Art, Blogger, Science.
By Frank A Hilario
The medium, not the message: Too much media, too little art, too little science. In the
(The image is that of a Bungon, Batac, Ilocos Norte village-scale cane crusher during a demonstration to produce sweeter-than-sweet juice from sweet sorghum, a crop that survives where another doesn't. For more on sweet sorghum, read my 'Grey-to-Green Revolution' in this same site.)
While the rest of us Filipinos are paying too much attention to whistleblower Jun Lozada and fire-and-brimstone Archbishop Oscar Cruz, I have just made a pact with myself. From this day forward, I’m concentrating on the art of blogging for science, for two reasons. One, because as I’ve said before in 2005, blogging is ‘the revenge of the unpublished writer’ (August 01, creativeleaps.blogspot.com). You know what I mean. Two, because science is too important a subject to be left to either the journalist or the scientist. To many a journalist, science is as dry as a parched field in the middle of April in Central Luzon, Philippines; to many a scientist, science has meaning only in terms of either academic freedom or intellectual property. They are hard put to empathize with their target people, the inarticulate, not necessarily the illiterate.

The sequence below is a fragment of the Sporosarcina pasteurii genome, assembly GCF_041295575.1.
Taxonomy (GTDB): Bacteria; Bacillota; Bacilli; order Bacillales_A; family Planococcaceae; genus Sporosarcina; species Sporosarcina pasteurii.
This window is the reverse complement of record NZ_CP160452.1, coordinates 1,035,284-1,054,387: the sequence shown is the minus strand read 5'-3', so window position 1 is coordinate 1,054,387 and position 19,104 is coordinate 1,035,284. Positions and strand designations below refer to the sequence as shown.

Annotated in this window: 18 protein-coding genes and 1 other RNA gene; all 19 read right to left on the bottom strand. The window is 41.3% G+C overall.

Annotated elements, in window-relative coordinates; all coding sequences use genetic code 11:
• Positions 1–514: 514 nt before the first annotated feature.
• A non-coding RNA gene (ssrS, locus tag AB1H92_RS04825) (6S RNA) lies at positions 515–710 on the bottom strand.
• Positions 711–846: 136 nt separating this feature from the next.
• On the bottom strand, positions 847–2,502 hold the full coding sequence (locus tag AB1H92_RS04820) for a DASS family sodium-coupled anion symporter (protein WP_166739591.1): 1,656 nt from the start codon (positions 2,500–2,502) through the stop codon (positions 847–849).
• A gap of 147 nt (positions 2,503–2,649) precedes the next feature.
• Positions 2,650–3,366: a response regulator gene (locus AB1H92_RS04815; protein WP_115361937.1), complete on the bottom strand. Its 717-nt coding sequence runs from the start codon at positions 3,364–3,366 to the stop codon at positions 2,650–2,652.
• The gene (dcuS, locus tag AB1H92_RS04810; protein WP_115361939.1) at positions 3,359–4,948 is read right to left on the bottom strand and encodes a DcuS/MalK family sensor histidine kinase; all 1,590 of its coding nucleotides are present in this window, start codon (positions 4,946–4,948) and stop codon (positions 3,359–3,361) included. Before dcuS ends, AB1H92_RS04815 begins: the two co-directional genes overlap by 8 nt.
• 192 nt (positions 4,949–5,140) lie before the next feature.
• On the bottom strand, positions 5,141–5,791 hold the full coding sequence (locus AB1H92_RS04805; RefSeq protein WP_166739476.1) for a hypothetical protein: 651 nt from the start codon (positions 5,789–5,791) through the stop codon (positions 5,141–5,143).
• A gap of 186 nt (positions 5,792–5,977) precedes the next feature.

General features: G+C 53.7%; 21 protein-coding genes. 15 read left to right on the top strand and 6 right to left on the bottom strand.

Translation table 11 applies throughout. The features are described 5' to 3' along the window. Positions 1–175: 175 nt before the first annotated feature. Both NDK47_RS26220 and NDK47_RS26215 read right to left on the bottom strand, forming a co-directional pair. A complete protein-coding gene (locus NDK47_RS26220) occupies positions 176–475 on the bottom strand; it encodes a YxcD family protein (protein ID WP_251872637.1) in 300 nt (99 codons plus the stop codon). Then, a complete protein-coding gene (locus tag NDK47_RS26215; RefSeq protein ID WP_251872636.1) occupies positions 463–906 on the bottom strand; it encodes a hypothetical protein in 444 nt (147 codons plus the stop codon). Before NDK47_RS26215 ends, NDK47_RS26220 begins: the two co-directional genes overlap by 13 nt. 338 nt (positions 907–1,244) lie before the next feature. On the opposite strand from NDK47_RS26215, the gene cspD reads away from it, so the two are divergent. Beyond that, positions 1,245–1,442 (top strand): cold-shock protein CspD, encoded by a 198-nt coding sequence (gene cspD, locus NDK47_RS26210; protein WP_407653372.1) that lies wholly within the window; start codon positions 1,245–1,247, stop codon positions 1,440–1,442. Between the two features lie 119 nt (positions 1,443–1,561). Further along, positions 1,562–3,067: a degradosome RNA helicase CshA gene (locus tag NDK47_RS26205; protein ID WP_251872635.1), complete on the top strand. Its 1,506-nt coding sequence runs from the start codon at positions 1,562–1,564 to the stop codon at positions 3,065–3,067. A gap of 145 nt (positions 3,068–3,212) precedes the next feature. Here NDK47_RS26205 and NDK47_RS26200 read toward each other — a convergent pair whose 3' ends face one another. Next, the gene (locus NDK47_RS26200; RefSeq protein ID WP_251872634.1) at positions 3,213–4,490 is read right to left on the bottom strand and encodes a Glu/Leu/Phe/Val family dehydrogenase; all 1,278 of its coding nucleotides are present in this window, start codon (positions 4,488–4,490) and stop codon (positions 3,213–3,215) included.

Why didn’t I write ‘Art, Blogging, Science’ or ‘Artist, Blogger, Scientist’ to be parallel in construction? Because I wanted to emphasize that in the Internet, what stands between the art of communication and science is the blogger. Between the elected and the opposition stands the journalist.
What kinds of bloggers do we have? What kinds of journalists? Half of the bloggers are journalists who mostly rely on the scientists - and don't bother translating the technical into the popular. Half of the journalists are reporters who mostly rely on themselves, and don't bother to consider points of view other than what they have - not necessarily what they own.
Before today, Monday, April 07, 2008, the date had no significance for me, except that it happens to lie between April 06, my son Edwin Dante’s birthday, and April 08, my daughter Cynthia Mae’s birthday. It acquired new meaning this morning when I decided to dedicate the rest of my life – I’m 67 this year – to the art of blogging science. And so I opened this, my latest blog (which I prefer to call 'blogsite'). I will write new essays, of course; I will also 'import' essays from my old websites so that you and I can easily refer to any of them. These essays and items date back to 2006, 1 or 2 to 2005.
I dedicated my life to the art of writing when I was about 17; the intervening 50 years have been fruitful in terms of growing rich as a writer, if not successful in terms of growing rich as a family man. I have no regrets; I thank the Lord for what I have and what I haven’t.